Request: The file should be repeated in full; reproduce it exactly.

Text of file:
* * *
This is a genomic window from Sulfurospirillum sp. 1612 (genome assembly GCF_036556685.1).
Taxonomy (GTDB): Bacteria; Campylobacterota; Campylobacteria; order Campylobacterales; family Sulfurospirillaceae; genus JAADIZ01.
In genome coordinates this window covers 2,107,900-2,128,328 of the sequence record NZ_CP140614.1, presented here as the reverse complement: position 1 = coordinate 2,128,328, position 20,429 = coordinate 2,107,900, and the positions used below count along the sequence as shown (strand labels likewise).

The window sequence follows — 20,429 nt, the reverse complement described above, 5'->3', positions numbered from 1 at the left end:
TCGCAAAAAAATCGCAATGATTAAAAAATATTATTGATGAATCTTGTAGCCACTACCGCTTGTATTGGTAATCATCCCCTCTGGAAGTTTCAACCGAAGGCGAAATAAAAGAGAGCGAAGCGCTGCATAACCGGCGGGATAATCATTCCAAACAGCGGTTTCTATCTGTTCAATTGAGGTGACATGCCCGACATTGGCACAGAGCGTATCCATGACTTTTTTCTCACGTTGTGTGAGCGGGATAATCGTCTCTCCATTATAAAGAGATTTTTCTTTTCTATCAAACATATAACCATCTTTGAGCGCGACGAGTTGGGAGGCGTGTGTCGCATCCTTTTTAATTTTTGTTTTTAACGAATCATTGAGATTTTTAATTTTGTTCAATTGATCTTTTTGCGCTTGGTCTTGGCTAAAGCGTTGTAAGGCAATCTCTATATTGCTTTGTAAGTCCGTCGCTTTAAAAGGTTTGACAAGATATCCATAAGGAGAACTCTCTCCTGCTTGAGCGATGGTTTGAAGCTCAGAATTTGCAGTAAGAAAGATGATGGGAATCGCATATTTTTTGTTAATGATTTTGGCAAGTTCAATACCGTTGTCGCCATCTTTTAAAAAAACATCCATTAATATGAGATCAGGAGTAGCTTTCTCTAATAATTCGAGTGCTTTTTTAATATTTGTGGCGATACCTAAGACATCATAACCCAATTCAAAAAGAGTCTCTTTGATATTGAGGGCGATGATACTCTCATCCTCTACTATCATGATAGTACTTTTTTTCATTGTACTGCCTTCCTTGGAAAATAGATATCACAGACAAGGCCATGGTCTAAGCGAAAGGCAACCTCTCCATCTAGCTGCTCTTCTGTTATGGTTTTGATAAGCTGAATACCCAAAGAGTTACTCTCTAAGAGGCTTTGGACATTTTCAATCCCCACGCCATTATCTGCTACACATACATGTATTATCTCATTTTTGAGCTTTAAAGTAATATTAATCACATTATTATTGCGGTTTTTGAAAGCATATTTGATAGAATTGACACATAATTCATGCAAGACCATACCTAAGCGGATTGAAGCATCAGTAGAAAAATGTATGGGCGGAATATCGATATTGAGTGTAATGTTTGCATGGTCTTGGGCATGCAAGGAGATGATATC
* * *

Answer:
This is a genomic window from Sulfurospirillum sp. 1612 (genome assembly GCF_036556685.1).
Taxonomy (GTDB): Bacteria; Campylobacterota; Campylobacteria; order Campylobacterales; family Sulfurospirillaceae; genus JAADIZ01.
In genome coordinates this window covers 2,107,900-2,128,328 of the sequence record NZ_CP140614.1, presented here as the reverse complement: position 1 = coordinate 2,128,328, position 20,429 = coordinate 2,107,900, and the positions used below count along the sequence as shown (strand labels likewise).

The window sequence follows — 20,429 nt, the reverse complement described above, 5'->3', positions numbered from 1 at the left end:
TCGCAAAAAAATCGCAATGATTAAAAAATATTATTGATGAATCTTGTAGCCACTACCGCTTGTATTGGTAATCATCCCCTCTGGAAGTTTCAACCGAAGGCGAAATAAAAGAGAGCGAAGCGCTGCATAACCGGCGGGATAATCATTCCAAACAGCGGTTTCTATCTGTTCAATTGAGGTGACATGCCCGACATTGGCACAGAGCGTATCCATGACTTTTTTCTCACGTTGTGTGAGCGGGATAATCGTCTCTCCATTATAAAGAGATTTTTCTTTTCTATCAAACATATAACCATCTTTGAGCGCGACGAGTTGGGAGGCGTGTGTCGCATCCTTTTTAATTTTTGTTTTTAACGAATCATTGAGATTTTTAATTTTGTTCAATTGATCTTTTTGCGCTTGGTCTTGGCTAAAGCGTTGTAAGGCAATCTCTATATTGCTTTGTAAGTCCGTCGCTTTAAAAGGTTTGACAAGATATCCATAAGGAGAACTCTCTCCTGCTTGAGCGATGGTTTGAAGCTCAGAATTTGCAGTAAGAAAGATGATGGGAATCGCATATTTTTTGTTAATGATTTTGGCAAGTTCAATACCGTTGTCGCCATCTTTTAAAAAAACATCCATTAATATGAGATCAGGAGTAGCTTTCTCTAATAATTCGAGTGCTTTTTTAATATTTGTGGCGATACCTAAGACATCATAACCCAATTCAAAAAGAGTCTCTTTGATATTGAGGGCGATGATACTCTCATCCTCTACTATCATGATAGTACTTTTTTTCATTGTACTGCCTTCCTTGGAAAATAGATATCACAGACAAGGCCATGGTCTAAGCGAAAGGCAACCTCTCCATCTAGCTGCTCTTCTGTTATGGTTTTGATAAGCTGAATACCCAAAGAGTTACTCTCTAAGAGGCTTTGGACATTTTCAATCCCCACGCCATTATCTGCTACACATACATGTATTATCTCATTTTTGAGCTTTAAAGTAATATTAATCACATTATTATTGCGGTTTTTGAAAGCATATTTGATAGAATTGACACATAATTCATGCAAGACCATACCTAAGCGGATTGAAGCATCAGTAGAAAAATGTATGGGCGGAATATCGATATTGAGTGTAATGTTTGCATGGTCTTGGGCATGCAAGGAGATGATATC